My family was exposed to toxic mold in our home in Johnston, Iowa. Toxic mold can happen anywhere. My name is Cheryl Wisecup, but you don’t need my name to understand this issue. I am writing to you on behalf of millions of Americans who have been harmed by exposure to toxic mold.
Toxic mold causes serious health problems. We need your help to get laws passed in order to ensure that the American people can get appropriate medical care and the correct information regarding the handling and remediation of toxic mold. We need laws and regulations in regard to people who test and remediate mold in order to stop the fraud and deceit that has been occurring throughout the country.
Toxic mold can happen to anyone. My family’s experience is a good example of what has been happening to families throughout the country. We had toxic mold in our home. We lost our home, our health, all of our personal belongings and our financial security. What if your family lost everything—your home, your health, your personal property, your family mementos, your financial security, and your children’s sense of safety?
For 50 years, the tobacco industry denied the truth about the health effects of tobacco. How long will the insurance industry and other stakeholders be allowed to deny the truth about the health effects of toxic mold? We need to expose the truth now and educate the public about the proper way to handle mold problems in our homes, schools and businesses. If your family was exposed to toxic mold, wouldn’t you want laws in place to protect your loved ones? This is all we are asking. We need your leadership and action on this very important issue.
The following information will give you a good place to start in understanding the issues that need to be addressed. These ten items are a very small sample of the thousands of documents available on this topic. I thought these items would be most helpful in your efforts to create new laws and regulations about mold-related issues. You might also review the mold legislation that was proposed by Representative John Conyers.
Toxic mold is a very serious health threat, and we need to do enact laws to help protect all Americans. I hope this information is helpful as you work to develop laws and regulations about mold-related issues.
1. The following paper has an insightful discussion of whether mold contamination in homes can be regulated. “Can Mold Contamination of Homes be Regulated–Lessons Learned from Radon and Lead Policies”? The answer is yes.
2. The State of California issued mold remediation guidelines. This is one of the most up-to-date reports available. It contains references to several important articles about the health effects of toxic mold. The U.S. Navy also has mold remediation guidelines.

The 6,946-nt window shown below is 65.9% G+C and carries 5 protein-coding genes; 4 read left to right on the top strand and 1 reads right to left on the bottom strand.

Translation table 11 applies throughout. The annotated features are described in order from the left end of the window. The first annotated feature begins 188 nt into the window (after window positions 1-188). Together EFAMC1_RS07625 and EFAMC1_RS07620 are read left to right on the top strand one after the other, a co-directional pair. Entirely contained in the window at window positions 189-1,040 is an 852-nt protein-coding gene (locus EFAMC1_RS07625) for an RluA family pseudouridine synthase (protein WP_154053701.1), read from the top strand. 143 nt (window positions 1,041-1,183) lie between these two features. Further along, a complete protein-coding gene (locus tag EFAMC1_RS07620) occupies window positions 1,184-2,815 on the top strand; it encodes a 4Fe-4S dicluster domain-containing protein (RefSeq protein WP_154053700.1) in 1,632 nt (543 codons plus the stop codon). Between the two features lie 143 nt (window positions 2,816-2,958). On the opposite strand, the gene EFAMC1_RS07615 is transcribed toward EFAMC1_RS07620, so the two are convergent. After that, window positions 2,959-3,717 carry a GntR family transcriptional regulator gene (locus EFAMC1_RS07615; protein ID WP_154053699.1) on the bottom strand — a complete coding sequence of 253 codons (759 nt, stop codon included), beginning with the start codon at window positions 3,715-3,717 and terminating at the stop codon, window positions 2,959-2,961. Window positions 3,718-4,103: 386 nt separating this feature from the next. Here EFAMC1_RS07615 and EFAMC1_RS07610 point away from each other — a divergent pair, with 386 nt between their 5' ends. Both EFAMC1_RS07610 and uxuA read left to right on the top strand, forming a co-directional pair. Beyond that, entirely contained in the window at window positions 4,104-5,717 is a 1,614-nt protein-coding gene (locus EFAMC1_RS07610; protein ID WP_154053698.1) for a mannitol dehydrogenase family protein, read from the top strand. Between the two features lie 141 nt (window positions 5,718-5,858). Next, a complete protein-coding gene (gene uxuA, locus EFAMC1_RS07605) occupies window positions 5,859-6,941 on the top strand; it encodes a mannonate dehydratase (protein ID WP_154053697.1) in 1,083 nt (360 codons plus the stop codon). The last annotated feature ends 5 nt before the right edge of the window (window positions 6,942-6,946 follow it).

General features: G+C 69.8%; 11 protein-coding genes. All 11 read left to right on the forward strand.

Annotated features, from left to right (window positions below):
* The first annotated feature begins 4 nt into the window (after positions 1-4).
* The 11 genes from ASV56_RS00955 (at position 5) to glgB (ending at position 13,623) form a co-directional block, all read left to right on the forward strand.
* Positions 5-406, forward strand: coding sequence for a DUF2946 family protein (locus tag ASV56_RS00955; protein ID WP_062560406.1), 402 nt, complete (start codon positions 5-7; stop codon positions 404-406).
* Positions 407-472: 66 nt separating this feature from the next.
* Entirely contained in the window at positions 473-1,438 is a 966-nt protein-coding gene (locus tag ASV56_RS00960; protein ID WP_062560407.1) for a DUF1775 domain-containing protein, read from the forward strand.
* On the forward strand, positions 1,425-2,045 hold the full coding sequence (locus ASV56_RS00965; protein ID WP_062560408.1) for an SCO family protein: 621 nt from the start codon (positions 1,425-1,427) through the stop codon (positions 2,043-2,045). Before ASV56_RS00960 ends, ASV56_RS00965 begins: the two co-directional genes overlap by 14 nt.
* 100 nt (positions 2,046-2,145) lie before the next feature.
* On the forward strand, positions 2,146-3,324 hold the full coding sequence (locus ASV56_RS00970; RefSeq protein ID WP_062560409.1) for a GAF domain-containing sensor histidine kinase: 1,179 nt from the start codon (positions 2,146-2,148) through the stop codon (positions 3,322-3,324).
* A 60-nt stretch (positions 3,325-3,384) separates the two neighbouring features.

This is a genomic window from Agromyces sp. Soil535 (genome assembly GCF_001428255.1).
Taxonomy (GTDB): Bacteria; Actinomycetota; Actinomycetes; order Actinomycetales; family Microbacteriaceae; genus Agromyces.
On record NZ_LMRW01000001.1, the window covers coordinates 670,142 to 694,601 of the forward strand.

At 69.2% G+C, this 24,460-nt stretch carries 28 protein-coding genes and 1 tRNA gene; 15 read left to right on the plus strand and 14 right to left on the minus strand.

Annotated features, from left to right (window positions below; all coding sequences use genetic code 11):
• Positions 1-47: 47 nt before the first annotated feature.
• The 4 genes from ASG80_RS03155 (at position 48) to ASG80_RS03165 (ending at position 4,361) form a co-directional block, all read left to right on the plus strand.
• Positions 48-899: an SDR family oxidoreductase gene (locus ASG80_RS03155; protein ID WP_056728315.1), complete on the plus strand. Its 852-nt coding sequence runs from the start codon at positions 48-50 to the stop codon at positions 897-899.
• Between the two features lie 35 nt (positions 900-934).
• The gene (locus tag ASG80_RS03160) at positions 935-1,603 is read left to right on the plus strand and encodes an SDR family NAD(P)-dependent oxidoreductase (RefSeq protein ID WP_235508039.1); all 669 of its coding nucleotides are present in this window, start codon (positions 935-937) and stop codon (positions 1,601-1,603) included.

3. The State of Nevada recently passed legislation designating September 2009 as toxic mold awareness month, and the State of Arkansas passed legislation regarding standards and qualifications for mold investigators. You could use this information as a starting point for one part of your legislation, but you would want to get input from experts.
4. The U.S. Surgeon General just announced the federal government’s new Healthy Home Initiative which discusses mold and mold toxins, along with lead paint and radon, and other issues that can affect the indoor environment in homes.
5. The Center for School Mold Help has a lot of valuable information about mold in schools and also has an excellent article discussing how certain stakeholders are trying to hide the truth about the health effects of toxic mold.
6. There are many books available on this subject including these two books:
Bioaerosols: Assessment and Control” This book was published by the American Conference of Governmental Industrial Hygienists in 1999
“Molds and Mycotoxins–Papers from an International Symposium” This book was edited by Kaye Kilburn, M.D., and was published by Heldref Publications in 2004.
7. James Craner, M.D., has published several good articles and reports on this topic, including “A Critique of the ACOEM Statement on Mold.” Another leading expert is Jack Thrasher, Ph.D., who is a toxicologist.
8. The following links are from military textbooks. The first one is Chapter 34 on Trichothecene Mycotoxins, and the second one is Chapter 4 on Toxins (which includes information about mycotoxins). If the U.S. military can admit that mycotoxins are dangerous, then why are the insurance companies allowed to deny that mycotoxins cause health problems.
9. The University of Connecticut published a handbook in 2004 titled “Guidance for Clinicians on the Recognition and Management of Health Effects Related to Mold Exposure and Moisture Indoors.”
10. Ritchie Shoemaker, M.D., is one of the leading doctors in the country who are helping people who have been harmed by exposure to toxic mold. This is the link for Dr. Shoemaker’s website: